A Note on Reducing Law Firm Compensation - This post generated a number of emotional responses. It's also one of the most commonly searched topics on the blog, suggesting that it's a hot topic elsewhere. When I wrote this post, quite a few large law firms were conducting public and stealth layoffs of staff, associates and even non-equity partners, and just as many were reducing compensation of these same groups. Popular legal gossip blog Above the Law teamed with Law Shucks to track these layoffs, and according to their research as of today's writing there have been nearly 15,000 job losses in the legal sector. This is an unprecedented statistic in a business segment that is typically known to perform well in good times and bad.
It's challenging to write academically on such an emotional topic while the lives of real people are so significantly impacted, but the original intent of this post was to provide some context for why the same market dynamics of supply and demand that influence other industries are certainly factors in the legal profession. In short, when demand for a product or service declines, there tends to be an oversupply of the product or service, and this drives prices down. When product or service producers experience lower revenues from lower prices, they look to reduce costs in order to maintain profitability. It should have come as no surprise that associates and staff, the lowest members on the Biglaw totem pole, would experience the greatest pain when demand dropped and law firms cut costs. But as I said then, when demand returns, hiring and compensation will increase. And it is, and they are.
That's the thing about markets -- they tend to operate efficiently when you look at the big picture. Unfortunately, real people and their livelihoods were sorely impacted, often through no action or inaction of their own. Which is why this blog is intended to help business leaders make smarter choices, to run more efficient and effective businesses, so we can enjoy profitability while also delighting customers and attracting quality employees.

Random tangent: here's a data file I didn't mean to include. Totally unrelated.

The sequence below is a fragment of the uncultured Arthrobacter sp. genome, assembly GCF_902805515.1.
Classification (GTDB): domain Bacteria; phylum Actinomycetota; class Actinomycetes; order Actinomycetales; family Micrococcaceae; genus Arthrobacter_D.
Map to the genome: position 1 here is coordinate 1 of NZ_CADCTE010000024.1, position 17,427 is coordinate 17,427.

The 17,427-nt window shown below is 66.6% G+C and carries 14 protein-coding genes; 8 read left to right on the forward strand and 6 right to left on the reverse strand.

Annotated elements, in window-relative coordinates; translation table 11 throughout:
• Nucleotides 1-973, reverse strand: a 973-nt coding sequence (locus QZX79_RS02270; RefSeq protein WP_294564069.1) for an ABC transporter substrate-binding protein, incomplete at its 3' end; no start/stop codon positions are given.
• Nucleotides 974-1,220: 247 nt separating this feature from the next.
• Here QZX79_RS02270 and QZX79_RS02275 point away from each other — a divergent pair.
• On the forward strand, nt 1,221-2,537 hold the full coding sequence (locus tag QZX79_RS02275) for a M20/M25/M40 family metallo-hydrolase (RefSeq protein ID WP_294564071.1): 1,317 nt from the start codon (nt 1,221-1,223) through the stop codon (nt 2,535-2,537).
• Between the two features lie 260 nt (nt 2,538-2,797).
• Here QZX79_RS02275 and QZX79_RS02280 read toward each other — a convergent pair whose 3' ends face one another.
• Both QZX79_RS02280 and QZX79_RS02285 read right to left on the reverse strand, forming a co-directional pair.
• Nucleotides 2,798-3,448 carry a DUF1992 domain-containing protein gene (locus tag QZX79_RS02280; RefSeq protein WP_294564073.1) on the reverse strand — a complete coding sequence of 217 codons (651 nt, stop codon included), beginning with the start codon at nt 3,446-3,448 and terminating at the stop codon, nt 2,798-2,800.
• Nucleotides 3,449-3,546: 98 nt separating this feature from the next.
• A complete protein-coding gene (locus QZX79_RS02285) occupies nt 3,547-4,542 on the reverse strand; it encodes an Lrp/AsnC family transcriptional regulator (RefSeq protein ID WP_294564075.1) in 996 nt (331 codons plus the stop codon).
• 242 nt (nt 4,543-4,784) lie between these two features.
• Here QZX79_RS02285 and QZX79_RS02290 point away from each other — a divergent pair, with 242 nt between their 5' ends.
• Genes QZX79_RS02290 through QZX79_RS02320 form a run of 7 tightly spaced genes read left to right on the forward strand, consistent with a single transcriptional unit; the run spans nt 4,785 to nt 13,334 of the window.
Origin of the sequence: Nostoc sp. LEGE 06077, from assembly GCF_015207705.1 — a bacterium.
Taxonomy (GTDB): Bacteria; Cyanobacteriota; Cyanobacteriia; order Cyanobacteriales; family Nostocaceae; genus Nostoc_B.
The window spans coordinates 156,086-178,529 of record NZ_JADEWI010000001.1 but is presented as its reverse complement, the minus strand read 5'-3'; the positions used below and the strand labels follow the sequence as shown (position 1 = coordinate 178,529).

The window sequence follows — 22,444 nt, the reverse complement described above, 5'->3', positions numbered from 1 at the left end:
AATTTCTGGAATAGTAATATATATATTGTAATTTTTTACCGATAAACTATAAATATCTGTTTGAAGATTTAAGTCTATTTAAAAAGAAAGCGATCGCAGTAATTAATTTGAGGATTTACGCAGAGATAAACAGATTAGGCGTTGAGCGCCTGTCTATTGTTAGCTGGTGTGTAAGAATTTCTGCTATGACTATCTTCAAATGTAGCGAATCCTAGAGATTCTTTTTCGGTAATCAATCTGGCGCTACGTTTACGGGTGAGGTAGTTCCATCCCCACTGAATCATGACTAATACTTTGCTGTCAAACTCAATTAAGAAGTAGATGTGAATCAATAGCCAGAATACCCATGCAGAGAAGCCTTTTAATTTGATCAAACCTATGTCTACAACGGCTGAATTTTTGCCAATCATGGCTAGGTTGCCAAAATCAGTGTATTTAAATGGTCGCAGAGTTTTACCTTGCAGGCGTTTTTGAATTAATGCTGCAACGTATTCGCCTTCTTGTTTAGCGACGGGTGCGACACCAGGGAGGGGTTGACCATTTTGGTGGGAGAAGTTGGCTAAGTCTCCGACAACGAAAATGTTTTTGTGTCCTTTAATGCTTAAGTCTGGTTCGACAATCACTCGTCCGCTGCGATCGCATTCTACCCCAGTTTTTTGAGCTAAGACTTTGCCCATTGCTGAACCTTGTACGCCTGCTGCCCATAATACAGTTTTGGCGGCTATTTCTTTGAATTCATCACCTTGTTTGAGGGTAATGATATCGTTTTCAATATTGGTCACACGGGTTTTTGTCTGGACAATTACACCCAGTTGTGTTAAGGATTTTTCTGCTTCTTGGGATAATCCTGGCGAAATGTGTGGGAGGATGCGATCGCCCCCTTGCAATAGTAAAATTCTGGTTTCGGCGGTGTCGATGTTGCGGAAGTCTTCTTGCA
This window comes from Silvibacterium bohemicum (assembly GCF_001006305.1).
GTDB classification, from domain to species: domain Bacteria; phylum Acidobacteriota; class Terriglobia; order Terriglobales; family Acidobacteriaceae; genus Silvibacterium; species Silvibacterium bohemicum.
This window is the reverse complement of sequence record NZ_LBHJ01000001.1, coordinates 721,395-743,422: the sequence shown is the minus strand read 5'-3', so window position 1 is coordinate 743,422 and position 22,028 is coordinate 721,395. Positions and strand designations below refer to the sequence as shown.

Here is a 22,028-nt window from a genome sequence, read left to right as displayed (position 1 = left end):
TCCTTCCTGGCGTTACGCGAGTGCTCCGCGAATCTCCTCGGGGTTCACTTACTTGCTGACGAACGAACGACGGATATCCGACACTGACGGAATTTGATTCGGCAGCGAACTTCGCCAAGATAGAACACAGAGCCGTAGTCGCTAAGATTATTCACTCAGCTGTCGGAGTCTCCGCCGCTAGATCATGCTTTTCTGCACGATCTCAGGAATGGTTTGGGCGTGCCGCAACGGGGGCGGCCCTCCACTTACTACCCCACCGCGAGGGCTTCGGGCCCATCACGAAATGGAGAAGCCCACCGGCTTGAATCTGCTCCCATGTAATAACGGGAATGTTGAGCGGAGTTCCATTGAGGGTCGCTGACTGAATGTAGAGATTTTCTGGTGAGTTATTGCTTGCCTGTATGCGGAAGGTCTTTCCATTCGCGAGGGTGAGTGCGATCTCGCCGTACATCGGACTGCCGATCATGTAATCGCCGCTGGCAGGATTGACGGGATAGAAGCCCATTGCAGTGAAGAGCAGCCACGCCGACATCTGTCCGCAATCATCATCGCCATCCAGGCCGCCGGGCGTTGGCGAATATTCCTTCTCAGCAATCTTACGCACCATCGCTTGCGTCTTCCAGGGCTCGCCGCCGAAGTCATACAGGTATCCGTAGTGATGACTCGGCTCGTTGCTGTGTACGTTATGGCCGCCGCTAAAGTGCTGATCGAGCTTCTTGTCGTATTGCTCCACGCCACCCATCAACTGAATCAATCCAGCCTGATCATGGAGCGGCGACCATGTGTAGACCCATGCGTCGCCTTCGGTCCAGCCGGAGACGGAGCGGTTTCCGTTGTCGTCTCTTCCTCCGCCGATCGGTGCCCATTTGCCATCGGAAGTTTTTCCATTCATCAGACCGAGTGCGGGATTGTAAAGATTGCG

Law Firm Leaders: Save Money Now By Cutting Marketing - The title is ironic. I would not counsel any business leader, especially a law firm leader, to limit the organization's visibility to its target audience, particularly when there's a good possibility that buyers are actively seeking new providers. But I figured the title would catch the eye of leaders looking to do just that, because after all, isn't marketing a nice-to-have, not a must-have?
There were a few different points in this post. First, every marketer will claim that one should spend more on Marketing during a downturn, but like a politician who's developed a nice ten-word sound bite but doesn't know the next ten words, i.e., the substance behind the rhetoric, many marketers repeat this mantra without offering salient details such as when, where and how to increase marketing in a downturn. As marketers, we can't just try to protect our jobs without regard for the consequences, like auto workers refusing to negotiate labor rates even if it means the plant must close. We should be thoughtful and prudent in our spending during a downturn, because while surely there are opportunities to be had, there are also a lot of people willing to take our money in return for a lot of empty promises because they too are suffering.